A Shropshire NFU uplands meeting will be made annual after a successful event brought together farmers to discuss policy and the challenges for those working on the county’s hills.
NFU Vice President Stuart Roberts and Thomas Binns, NFU Hill and Upland Forum chair, attended an uplands meeting with members that covered livestock health, BPS and other sector issues.
A small group including county officeholders and Shropshire NFU adviser Jonathan Evans met Graham Price, South Shropshire branch chairman, on farm at Brockleton House, Ludlow, ahead of the main meeting at Wentnor.
NFU policy specialists including Tom Dracup, livestock adviser, and Sarah Faulkner, regional environment adviser, were also in attendance at The Inn on the Green.
Mr Roberts outlined the union’s views on Brexit and what might happen once the UK left the EU and he emphasised the fact the NFU was making the case to politicians not to compromise standards for cheap food imports.
He also discussed the Agriculture Bill: “Once we take back agriculture as a domestic competence rather than an EU one we need to get better at arguing why we need help, I think we can make a very good case.
“The countryside only looks the way it does due to active farmers, particularly in the uplands – those landscapes look iconic due to generations of hard work.
“As a tax payer you get an awful lot very cheaply, subsidised by the work, we as farmers do, day in and out.”
The meeting heard the top officeholder team were now talking more about food production as for too long people had forgotten it or turned a blind eye to it, with food undervalued.
He said: “We are in for some rocky periods, there are people out there who have their eyes on our support and we have to be alive to that but there are some real opportunities ahead.”
Mr Binns said there was an enormous responsibility to deliver what farmers wanted in terms of uplands policy to ensure farmers could continue to produce high quality, safe and sustainable food for the nation.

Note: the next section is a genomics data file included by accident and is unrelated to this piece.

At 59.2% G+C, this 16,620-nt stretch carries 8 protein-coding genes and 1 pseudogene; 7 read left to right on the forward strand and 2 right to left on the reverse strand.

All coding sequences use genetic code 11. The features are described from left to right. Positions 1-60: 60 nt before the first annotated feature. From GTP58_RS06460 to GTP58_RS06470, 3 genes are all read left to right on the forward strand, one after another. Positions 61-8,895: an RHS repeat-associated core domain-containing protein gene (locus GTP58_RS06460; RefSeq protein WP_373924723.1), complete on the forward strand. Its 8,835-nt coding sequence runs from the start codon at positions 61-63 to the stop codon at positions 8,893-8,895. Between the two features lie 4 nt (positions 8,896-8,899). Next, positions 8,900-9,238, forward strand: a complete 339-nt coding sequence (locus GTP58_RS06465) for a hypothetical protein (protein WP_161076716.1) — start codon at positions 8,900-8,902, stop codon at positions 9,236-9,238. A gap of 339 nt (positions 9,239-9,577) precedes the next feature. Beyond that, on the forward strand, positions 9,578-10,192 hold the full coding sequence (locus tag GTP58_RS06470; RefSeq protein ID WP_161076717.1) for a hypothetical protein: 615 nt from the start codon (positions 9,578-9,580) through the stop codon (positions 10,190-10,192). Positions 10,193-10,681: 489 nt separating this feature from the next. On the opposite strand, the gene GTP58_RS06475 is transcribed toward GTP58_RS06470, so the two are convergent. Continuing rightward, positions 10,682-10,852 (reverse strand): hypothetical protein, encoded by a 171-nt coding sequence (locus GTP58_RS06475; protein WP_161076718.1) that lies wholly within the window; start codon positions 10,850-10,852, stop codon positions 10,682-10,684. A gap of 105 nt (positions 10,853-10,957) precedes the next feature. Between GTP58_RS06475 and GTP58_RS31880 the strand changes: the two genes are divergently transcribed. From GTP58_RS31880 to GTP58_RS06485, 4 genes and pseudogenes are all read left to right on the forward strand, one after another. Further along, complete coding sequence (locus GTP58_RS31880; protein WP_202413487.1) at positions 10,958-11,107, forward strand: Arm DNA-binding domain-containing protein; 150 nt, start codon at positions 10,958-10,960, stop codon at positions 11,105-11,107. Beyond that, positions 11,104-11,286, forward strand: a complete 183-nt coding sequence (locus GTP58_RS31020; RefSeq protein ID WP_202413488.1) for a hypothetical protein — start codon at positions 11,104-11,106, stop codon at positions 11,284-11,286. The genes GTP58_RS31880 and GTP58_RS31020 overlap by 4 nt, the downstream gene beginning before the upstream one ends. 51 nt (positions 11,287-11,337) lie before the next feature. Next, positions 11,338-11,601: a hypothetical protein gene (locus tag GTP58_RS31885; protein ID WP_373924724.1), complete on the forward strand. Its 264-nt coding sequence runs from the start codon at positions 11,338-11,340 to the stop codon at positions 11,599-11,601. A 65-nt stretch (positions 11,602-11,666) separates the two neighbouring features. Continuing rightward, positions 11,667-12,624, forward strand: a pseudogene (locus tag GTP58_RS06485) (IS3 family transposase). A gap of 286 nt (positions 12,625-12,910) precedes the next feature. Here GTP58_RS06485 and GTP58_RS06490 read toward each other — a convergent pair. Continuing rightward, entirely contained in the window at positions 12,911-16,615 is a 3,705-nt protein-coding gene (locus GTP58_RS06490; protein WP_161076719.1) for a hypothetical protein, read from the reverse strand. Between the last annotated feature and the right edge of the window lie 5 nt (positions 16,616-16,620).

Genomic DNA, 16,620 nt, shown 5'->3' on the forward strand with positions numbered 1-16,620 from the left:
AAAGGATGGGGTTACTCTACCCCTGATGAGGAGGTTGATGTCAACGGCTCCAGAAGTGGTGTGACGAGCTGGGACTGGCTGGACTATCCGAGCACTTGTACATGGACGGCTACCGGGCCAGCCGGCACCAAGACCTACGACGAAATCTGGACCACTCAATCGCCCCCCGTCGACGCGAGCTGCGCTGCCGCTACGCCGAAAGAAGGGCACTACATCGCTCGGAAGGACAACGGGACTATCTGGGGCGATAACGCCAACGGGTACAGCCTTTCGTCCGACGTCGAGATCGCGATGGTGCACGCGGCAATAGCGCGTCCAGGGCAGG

He discussed ELMS and direction of delivery and said it looked like it would be on an individual farm basis with a contract between the farmer and Government with a third party negotiating.
He said: “There will be an element of new language and phrasing about what we have consistently done in the past, to engage some of that future money and policy that goes with it, but there is not a lot of concrete being set in terms of thinking.
“We have everyone trying to influence that - local authorities, national parks and others - all trying to set their colour on what that future might look like.
“The NFU is trying to influence those policies and anything that starts to raise its head we need to make sure it is grounded in the reality of what uplands farming is about.”
He also spoke about the tremendous amount of work done by the union over the relaunch of the Hill Farming All Party Parliamentary Group, which will work towards building a productive, profitable and sustainable uplands farming sector post-Brexit; Tim Farron MP will chair the group.
Mr Evans said he was pleased the meeting had gone down well with hill farmers who had called for an annual county forum to discuss issues specific to the uplands.
"We are a diverse region with a varied landscape and we have West Midlands members farming The Peaks in Staffordshire right the way across to the Malverns and Black Mountains," he said.
"They have an important voice, their views are heard and we will hold a similar event next year on the back of how well received the Wentnor event was."
The meeting also heard the NFU had also produced a Manifesto for the Uplands which outlined the many public goods uplands farmers deliver and the unique challenges they face, which has been made available to politicians.